Supplemental doc file CdCom protocols.
Protocols for CdCom are dynamic, meaning you can add/modify/delete at will.
All protocols mentioned in this doc file will be posted on His Board
(805) 652-1478 1200/2400/9600 14.4k. They are all FREQ'able by filenames
mentioned in this doc file.
PROTOCOL.BBS - Menu dump file for protocols (ansi = .scr)
PROTOCOL.DEF - Main configuration file that CdCom reads
PROTOCOL.BAT - Protocol batch file.
PROTOCOL.DOC - This file
This is a simple text file that is dumped to the user when they change
or select a protocol. It does not reflect what protocols are really
active. You can modify this at will to have whatever format you like.
I include a sample one in the distribution file but you don't have to
keep that format. For an ansi menu make this a .SCR extension.
This is the main configuration file for adding/modifying/removing
protocols. Format goes as follows:
The first line is the number of protocols you will be supporting.
The other lines, the protocol identification lines, must follow this
1 2 3 4 5 6 7 8 9 10 11
z,Zmodem,30,115,225,450,940,1200,1400,0,s or b
1: Menu select command. If the user presses z then they will get
zmodem in this example. I reserve Q and q for
uit back to Menu.
All other letters, numbers, characters are fair game. I convert it to
upper case (if its a letter) in the program. This must only
be a single character.
2: Protocol name. This is the name that will be shown to the user
when they select a protocol, also the name that will be passed to
the protocol.bat file. Insure you match this name exactly with the
test name (%1 ==) in the batch file as it is case sensitive. This
name is also used in the log entries.
Items 3-9 are the character/second transfer rates for the given
protocol and baudrate. This value is given to you by protocols like
DSZ and superk when the transfer is complete. Other packages may do the
same. If not you will have to time it yourself. This gives you the option
to tweak them to your hearts desire at will for each protocol and baudrate.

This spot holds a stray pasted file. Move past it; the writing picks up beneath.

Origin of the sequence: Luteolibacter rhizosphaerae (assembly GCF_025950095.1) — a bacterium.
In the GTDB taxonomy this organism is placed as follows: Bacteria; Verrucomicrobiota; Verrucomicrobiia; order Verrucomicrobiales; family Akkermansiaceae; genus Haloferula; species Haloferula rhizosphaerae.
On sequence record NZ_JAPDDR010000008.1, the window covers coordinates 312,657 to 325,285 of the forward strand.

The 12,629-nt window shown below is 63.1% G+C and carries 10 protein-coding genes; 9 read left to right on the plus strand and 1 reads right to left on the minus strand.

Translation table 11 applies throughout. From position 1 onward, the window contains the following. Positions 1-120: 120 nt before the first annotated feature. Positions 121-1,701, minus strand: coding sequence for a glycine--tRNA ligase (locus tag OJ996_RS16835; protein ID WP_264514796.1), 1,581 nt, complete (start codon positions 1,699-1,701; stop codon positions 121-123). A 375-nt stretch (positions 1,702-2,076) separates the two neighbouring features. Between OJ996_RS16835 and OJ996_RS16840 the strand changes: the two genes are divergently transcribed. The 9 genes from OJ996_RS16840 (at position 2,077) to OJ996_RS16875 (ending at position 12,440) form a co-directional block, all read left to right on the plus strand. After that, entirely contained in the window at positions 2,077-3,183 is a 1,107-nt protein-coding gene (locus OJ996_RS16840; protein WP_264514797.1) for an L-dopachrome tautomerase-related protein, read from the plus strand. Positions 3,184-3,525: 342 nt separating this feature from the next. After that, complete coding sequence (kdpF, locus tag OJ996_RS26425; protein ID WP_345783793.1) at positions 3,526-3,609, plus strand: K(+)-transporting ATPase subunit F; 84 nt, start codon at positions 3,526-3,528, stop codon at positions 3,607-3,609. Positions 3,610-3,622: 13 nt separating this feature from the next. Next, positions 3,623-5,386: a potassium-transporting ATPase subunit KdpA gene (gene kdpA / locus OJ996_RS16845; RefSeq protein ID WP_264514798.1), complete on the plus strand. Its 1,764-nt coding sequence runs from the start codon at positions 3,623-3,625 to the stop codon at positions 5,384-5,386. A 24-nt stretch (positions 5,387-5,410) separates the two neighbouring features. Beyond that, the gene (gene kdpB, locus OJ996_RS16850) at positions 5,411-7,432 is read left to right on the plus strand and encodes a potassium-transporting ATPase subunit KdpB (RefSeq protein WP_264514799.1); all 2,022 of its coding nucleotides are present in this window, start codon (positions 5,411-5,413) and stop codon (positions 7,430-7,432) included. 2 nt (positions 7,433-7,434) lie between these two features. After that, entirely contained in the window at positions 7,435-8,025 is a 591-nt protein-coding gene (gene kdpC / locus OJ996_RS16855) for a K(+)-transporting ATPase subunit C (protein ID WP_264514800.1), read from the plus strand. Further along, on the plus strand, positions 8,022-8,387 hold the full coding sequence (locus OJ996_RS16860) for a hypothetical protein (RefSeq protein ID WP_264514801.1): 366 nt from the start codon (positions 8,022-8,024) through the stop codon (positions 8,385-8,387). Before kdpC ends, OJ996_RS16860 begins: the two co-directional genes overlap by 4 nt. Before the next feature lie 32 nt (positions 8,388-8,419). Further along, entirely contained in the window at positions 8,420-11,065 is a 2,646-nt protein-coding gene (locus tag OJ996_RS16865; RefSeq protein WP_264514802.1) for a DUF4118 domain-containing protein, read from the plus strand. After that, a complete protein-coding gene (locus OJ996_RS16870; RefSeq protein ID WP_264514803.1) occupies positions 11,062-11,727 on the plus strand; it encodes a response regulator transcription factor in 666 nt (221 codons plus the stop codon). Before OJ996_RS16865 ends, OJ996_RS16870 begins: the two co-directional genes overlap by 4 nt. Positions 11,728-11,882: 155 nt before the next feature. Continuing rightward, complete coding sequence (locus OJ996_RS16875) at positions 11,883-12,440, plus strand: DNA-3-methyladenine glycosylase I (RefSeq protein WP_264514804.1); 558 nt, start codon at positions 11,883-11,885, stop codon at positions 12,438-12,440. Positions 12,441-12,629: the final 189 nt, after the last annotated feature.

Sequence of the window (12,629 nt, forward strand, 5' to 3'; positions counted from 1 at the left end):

These are the values that will be used when calculating file transfer times.
I do file transfer time calculations by a division, filesize/char_sec,
where char_sec is the characters per second you enter on these lines.
I don't know if this is the correct way to do it, but it comes out exactly
to what these protocols report so I figured it must be right.
3: ch/sec for 300 baud
4: ch/sec for 1200 baud
5: ch/sec for 2400 baud
6: ch/sec for 4800 baud
7: ch/sec for 9600 baud
8: ch/sec for 19200 baud
9: ch/sec for 38400 baud
10: This is the DOS errorlevel that is passed for a successful
file transfer. Most large packages like DSZ and superk pass
an errorlevel 0 for success, 1 for any error. CdCom will check
this on return. If a non-success error code is returned it will
ask the user if they want to re-attempt the transfer, saving the
hassle of going thru the download process again. Note that if your
protocol is not pathed or cannot be found (bad command or filename
from dos), a 0 will be returned back into the program, and cdcom
has no way of knowing this happened, and will think the transfer went
ok. So make sure your protocols can be found by the protocol.bat file,
either by having them pathed or in the same directory.
This specifies whether or not the protocol is a batch or single
file protocol. To be batch the protocol has to be able to read
a filename for the files to transfer. DSZ, Puma, and Lynx (that
I know of) do this with a @ before the filename. Ex:
passed to DSZ will tell it to read the filename c:\cdcom\batch.dsz
for the filenames to send. This does away with the dos command line
limitation for most protocols. CdCom will automatically put the @,
use the path from line 2 of cdcom.def and then add the \batch.dsz
so all you need to do is check to see if the protocol supports the
@filename convention or not. This file is overwritten each time
a transfer occurs.
For multi-node setups a BATCH#.DSZ will be written/passed, where # is
the node number they are on so there will be no collisions.
Sample PROTOCOL.DEF file:
The ch/sec rates may or may not be correct. I did not verify most
of them so you may want to check them.
IF THIS IS TOTALLY CONFUSING:
If this is your first time using file transfer protocol programs, then your
best bet is to just use DSZ initially. It supplies Xmodem (Checksum and
CRC), 1k Xmodem (also called Ymodem), Ymodem-Batch, Zmodem and the Zmodem
derivative MobyTurbo. Ymodem-G is also offered for registered versions
of dsz. Call the DSZ bbs (see number is dsz section below) and get the
latest version, or it may be on a local bbs. If you find it on a bbs it
will usually have the date in the filename also, like dsz0703.zip would
mean dsz version date july 3. Either source for dsz is fine, however I
always get the latest dsz from the support bbs due to bad copies I've come
across in the past from the local bbs's.
The protocol.bat supplied should work for 2400 baud and less systems,
and for 9600 systems the ha on will have to be added to the line
for zmodem, ymodem-batch and moby-turbo protocols. This is covered